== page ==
A year ago, I wondered whether the euro would act like the gold standard during the Great Depression. It is one of my longest blog posts ever and cannot be summarized in a few sentences. Or, maybe it can, but at least I would need considerable time in order to do that. Since I still like that post, though, I would recommend to read it whole.
We describe in this essay why the gold standard and the euro are extreme forms of fixed exchange rates, and how these policies had their most potent effects in the worst peaceful economic periods in modern times. While we are lucky to have avoided another catastrophe like the Great Depression in 2008-9, mainly by virtue of policy makers’ aggressive use of monetary and fiscal stimuli, the world economy still is experiencing many difficulties. As in the Great Depression, this second round of problems stems from the prevalence of fixed exchange rates. Fixed exchange rates facilitate business and communication in good times but intensify problems when times are bad.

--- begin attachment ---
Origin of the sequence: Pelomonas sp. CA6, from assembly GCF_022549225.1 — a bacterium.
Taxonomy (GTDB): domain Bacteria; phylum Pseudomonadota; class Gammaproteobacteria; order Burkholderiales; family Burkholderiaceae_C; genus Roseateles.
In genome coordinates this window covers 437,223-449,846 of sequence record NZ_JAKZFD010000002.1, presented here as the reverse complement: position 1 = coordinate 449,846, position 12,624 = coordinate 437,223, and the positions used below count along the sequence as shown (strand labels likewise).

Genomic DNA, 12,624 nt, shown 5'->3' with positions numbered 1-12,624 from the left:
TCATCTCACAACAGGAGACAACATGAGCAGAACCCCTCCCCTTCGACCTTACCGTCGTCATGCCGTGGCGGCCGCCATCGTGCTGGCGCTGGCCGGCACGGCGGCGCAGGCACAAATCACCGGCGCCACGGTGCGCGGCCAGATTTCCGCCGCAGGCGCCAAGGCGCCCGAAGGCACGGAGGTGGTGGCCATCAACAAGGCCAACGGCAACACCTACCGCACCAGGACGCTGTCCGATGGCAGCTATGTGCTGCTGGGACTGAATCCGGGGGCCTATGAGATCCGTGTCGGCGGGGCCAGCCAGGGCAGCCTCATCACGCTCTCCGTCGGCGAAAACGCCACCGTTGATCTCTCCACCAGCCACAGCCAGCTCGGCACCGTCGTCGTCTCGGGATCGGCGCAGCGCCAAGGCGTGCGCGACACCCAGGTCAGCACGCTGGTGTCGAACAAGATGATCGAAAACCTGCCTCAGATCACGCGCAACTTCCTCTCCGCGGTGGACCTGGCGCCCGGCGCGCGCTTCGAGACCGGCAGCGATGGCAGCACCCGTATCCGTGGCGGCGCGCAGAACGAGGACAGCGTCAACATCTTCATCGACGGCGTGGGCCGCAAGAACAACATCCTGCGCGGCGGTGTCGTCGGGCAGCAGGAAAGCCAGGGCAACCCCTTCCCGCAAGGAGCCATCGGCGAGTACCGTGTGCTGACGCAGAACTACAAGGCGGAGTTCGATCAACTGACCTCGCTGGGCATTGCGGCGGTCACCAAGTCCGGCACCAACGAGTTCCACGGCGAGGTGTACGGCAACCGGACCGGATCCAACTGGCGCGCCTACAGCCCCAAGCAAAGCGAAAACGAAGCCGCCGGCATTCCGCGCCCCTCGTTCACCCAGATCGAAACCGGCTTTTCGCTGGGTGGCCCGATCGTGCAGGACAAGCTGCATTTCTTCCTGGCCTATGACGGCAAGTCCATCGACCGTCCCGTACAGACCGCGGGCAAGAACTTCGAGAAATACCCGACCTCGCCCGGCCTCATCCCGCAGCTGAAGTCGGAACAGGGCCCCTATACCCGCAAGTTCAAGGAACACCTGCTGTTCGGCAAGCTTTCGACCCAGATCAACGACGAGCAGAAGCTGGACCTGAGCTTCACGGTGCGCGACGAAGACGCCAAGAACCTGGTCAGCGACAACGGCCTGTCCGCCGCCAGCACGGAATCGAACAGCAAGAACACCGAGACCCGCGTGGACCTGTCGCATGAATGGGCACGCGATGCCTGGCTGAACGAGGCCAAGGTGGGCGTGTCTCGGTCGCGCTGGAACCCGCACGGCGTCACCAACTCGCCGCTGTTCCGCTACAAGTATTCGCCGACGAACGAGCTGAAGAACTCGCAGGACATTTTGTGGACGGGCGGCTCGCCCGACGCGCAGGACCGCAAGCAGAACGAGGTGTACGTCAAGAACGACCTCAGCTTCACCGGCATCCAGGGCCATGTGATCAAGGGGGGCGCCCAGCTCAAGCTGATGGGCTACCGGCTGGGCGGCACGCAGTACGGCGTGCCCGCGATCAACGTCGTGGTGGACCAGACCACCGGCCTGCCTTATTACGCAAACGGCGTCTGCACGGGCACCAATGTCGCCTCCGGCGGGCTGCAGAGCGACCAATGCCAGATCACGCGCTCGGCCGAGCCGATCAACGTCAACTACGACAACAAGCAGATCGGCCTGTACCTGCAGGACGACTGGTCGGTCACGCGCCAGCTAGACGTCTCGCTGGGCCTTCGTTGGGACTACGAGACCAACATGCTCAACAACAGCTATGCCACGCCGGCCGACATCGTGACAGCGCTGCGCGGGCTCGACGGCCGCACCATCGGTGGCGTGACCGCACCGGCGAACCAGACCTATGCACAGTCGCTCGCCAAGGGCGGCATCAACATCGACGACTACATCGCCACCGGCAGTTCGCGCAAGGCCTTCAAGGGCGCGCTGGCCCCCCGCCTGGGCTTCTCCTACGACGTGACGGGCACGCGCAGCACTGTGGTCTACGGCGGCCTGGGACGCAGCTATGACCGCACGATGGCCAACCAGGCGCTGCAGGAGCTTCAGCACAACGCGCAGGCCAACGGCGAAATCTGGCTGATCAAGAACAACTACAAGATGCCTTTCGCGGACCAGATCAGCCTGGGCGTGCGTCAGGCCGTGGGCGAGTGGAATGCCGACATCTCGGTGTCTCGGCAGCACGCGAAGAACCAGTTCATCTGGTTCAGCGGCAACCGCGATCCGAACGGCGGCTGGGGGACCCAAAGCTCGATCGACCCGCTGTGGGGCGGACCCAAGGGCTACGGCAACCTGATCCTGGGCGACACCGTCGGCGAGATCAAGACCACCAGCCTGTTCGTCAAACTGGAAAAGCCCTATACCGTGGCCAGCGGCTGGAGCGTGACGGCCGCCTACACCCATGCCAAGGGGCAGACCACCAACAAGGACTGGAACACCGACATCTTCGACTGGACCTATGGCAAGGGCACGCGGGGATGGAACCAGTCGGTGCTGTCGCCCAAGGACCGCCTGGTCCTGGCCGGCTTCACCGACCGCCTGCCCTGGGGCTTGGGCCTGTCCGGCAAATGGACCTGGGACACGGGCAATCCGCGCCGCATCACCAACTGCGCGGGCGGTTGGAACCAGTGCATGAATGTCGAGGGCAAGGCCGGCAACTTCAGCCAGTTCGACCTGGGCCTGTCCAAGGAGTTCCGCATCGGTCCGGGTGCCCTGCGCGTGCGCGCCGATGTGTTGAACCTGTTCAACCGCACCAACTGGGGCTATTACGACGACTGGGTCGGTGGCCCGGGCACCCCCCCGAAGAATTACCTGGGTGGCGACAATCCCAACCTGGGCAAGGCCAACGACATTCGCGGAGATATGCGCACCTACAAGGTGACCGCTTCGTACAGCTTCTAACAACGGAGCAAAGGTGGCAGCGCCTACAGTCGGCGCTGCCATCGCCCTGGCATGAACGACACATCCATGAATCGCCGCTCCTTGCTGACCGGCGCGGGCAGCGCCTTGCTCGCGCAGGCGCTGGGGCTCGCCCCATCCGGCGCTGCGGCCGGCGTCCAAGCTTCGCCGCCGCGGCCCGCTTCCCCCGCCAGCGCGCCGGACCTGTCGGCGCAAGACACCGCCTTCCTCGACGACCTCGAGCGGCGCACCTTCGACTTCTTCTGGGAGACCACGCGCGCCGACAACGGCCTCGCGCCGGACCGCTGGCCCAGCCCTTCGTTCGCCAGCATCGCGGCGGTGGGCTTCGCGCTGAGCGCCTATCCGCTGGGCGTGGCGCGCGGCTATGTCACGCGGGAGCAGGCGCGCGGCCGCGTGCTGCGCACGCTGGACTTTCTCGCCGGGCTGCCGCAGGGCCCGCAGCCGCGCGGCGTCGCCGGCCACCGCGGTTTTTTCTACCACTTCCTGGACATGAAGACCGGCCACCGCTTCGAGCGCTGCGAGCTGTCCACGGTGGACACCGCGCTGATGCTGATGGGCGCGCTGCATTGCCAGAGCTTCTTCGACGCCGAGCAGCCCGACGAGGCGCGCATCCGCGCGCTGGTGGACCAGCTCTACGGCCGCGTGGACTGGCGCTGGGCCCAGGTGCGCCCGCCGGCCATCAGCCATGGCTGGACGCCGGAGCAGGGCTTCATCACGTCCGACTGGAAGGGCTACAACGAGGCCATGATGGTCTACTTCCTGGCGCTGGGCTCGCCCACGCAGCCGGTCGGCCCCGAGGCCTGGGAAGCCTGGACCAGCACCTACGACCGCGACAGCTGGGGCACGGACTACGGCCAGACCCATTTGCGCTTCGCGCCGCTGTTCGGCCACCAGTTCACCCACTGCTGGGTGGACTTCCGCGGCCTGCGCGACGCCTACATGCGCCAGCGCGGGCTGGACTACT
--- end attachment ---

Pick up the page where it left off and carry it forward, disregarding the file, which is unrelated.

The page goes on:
Well, although I can forget about publishing my post in paper form, I am quite happy that people like Eichengreen and Temin attacked this issue. Having looked through the paper in fast-forward, I think I will agree with much of it. The price levels are wrong and their stickiness is a drag on the world economy since it slows down adjustment. In the next days, I will post a BoP accounting view of the Irish situation which should explain this in more detail. If you can’t wait, read my old post from November 2009.